Complain about harassment to the PEI consumer affairs department






Tell them to stop or you will file a complaint with PEI Consumer Affairs


They could be fined thousands of dollars

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Since collection agencies only get paid when they collect these debts, they can be very persistent. While you are responsible for paying money that you owe, the Collection Agencies Act says that all collectors must be licensed. This means there are rules that collection agencies must follow when they contact you.

The rules:

Collectors must contact you by mail before making any contact by phone or otherwise.

Collectors cannot collect more money than you owe the business or person who hired them.

Collectors are responsible for making sure that you actually owe the money. They must tell you who is looking for repayment when they contact you.

Collectors may not make collect calls to you to demand repayment.

You may ask collectors to only contact you through a lawyer.

Collectors may not threaten or intimidate you or use abusive language.

Collectors may not call so often or in such a way that you or your family feels harassed.

Collectors may not call on a Sunday, or between 9 p.m. and 8 a.m.

Collectors may not lie about you (directly or indirectly) to your family members or to anyone that you owe money to.

Collectors may not give information, or threaten to give information, to anyone that could affect your employment.

Collectors may not contact your employer, friends, acquaintances, family or neighbours unless they have guaranteed or co-signed the loan they are trying to collect, except if they are looking for your address.

Collectors may not take you to court – unless the collector has taken on the debt from the company that you originally borrowed money from



  • Collector was threatening and/or intimidating
  • You have informed the collection agency that it is not your debt and continue to be contacted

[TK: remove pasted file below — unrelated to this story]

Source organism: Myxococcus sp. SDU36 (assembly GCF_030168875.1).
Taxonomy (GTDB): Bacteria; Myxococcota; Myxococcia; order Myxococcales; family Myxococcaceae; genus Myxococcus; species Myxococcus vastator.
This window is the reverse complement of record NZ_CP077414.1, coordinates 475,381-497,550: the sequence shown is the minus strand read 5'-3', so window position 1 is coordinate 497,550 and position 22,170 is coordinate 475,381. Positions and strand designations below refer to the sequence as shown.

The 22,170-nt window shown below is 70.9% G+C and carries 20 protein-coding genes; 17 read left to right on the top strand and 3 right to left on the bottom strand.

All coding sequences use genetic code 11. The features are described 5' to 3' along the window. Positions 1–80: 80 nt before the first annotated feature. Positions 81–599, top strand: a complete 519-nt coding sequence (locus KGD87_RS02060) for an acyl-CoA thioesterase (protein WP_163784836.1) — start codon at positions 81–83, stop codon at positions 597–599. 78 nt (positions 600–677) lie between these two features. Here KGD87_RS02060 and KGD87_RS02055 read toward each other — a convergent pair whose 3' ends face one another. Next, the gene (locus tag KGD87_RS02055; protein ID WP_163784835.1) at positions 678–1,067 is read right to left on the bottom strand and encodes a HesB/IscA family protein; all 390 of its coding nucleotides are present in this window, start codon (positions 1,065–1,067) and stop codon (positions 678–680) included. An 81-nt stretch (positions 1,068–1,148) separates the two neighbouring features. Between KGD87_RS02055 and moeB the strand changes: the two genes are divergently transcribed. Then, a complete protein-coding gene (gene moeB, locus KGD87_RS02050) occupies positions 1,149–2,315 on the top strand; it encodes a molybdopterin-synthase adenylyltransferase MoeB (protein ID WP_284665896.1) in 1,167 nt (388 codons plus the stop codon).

• You have asked to be contacted in writing only and they continue to call
  • Collector was using excessive pressure
  • Collector published or threatening to publish your inability to pay
  • You have disputed the debt with the debt collector and creditor and continue to be contacted
  • You did not receive anything in writing prior to receiving calls
  • Collector will not disclose his/her identity
  • Collector called you at work more than once and you have provided my home contact information
  • The collector has called an acquaintance and has asked for information other than your home address and phone number and you have not authorized the collector or creditor to do so in the past
  • The collector has called your employer and has asked for more information other than confirming your employment, business title, and address and you have not authorized the creditor to do so in the past
  • The collector has called you before 7 am or after 9 pm Monday to Saturday, or before 1 pm or after 5 pm on a Sunday, or on a statutory holiday
  • The collector is attempting to collect more than you owe
Collection agents cannot harass, threaten, bully or intimidate you.


If the collection agency or what appears to be their legal staff make written or verbal threats of legal action, have a lawyer send you a `draft` statement of claim or use other shady tactics report them to the PEI law society. However you should never trust a law society to actually help you.

Privacy Commissioner of Canada


If a collection agency discloses your personal information to a 3rd party or is incorrectly reporting something on your credit bureau, make sure to contact this department to discuss the matter.

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